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Rendering courtesy of Marvel Architects

On Wednesday, July 15, the full board of Community Board 2 will consider the recommendation of its Land Use Committee that the proposed sale of the Brooklyn Heights Library be approved, with three caveats.

After an initial hearing ended in a deadlock, the Land Use Committee voted 8 to 4 on July 6 to approve the controversial $52 million sale and mixed use development.

The proposal would demolish the city-owned library building and replace it with a 36-story, 139-unit luxury residential tower, with a new library occupying the ground floor and some space below the ground. Affordable housing would be placed off-site in Clinton Hill.

Brooklyn Public Library (BPL) President Linda Johnson says the Brooklyn Heights branch, at 280 Cadman Plaza West, needs $9 million in repairs, has non-accessible space and possesses significant property value, which could be used to benefit other branches in the borough.

Opponents, however, see the sale as the giveaway of public assets for the benefit of developers. The project is one of several large developments planned for the Brooklyn Heights area which, taken together, threaten to overcrowd schools and clog local streets.

The three provisos added by CB2 committee members would require:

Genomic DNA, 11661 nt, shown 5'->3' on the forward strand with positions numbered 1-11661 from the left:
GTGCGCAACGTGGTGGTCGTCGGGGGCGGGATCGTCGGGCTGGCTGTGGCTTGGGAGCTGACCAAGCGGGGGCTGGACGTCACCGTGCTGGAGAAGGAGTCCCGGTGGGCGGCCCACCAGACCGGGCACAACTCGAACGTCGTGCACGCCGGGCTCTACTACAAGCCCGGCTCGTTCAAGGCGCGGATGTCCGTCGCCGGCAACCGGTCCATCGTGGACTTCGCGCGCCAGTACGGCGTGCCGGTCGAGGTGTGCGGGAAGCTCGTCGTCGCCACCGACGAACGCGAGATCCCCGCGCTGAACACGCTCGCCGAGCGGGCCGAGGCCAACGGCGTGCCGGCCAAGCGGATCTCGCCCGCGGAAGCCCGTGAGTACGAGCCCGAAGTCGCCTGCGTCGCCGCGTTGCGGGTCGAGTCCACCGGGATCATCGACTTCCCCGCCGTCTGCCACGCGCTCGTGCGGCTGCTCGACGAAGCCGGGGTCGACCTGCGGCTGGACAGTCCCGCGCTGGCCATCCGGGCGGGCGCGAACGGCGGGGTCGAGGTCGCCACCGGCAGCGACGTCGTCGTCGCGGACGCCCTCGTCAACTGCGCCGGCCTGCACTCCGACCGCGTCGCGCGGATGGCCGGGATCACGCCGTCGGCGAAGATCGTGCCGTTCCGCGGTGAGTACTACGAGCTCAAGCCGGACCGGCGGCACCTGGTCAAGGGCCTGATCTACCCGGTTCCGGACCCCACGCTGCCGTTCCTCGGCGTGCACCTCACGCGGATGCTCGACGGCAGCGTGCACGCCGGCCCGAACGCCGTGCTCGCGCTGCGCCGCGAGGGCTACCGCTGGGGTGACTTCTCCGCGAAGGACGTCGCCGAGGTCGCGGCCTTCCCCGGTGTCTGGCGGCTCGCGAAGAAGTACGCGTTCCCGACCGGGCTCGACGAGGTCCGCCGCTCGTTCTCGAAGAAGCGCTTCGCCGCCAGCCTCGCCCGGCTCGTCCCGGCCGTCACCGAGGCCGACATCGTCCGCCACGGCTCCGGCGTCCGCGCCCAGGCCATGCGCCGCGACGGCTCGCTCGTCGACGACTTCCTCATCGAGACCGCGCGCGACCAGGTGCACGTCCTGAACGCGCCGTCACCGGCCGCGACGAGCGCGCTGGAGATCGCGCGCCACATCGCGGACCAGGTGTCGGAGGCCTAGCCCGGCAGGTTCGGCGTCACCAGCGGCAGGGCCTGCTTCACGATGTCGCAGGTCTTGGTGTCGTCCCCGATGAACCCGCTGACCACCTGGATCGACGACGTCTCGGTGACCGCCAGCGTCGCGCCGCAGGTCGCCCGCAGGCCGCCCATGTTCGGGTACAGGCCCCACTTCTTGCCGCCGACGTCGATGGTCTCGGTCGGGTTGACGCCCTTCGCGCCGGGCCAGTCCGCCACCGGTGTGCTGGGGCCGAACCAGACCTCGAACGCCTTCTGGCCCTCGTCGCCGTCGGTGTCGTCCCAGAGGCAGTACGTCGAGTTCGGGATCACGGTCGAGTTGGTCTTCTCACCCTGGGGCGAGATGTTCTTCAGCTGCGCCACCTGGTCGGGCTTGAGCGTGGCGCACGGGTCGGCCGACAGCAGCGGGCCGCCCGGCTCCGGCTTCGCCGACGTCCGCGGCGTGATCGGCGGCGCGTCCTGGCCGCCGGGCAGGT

1: After the library has been fully constructed and outfitted, a reserve fund of at least $2 million be established for future capital repairs at the branch.

2: That the new branch have the same usable floor space as the existing branch. (There is some fuzziness over exactly what this includes, however.)

3: A Community Benefits Agreement and a Memorandum of Understanding (MOU) be executed as part of the project. These are intended, at minimum, to ensure the developer, the Hudson Companies, keeps its promises that affordable housing be built before breaking ground on the tower, and an interim library be established for use during the multi-year construction of the 36-story project.

The meeting will be held at St. Francis College, Founders Hall, 180 Remsen Street, starting at 6 p.m. Following the board’s vote, the issue will next go to the Borough President, who will hold a public hearing at Borough Hall on Tuesday, August 18, starting at 6 p.m.

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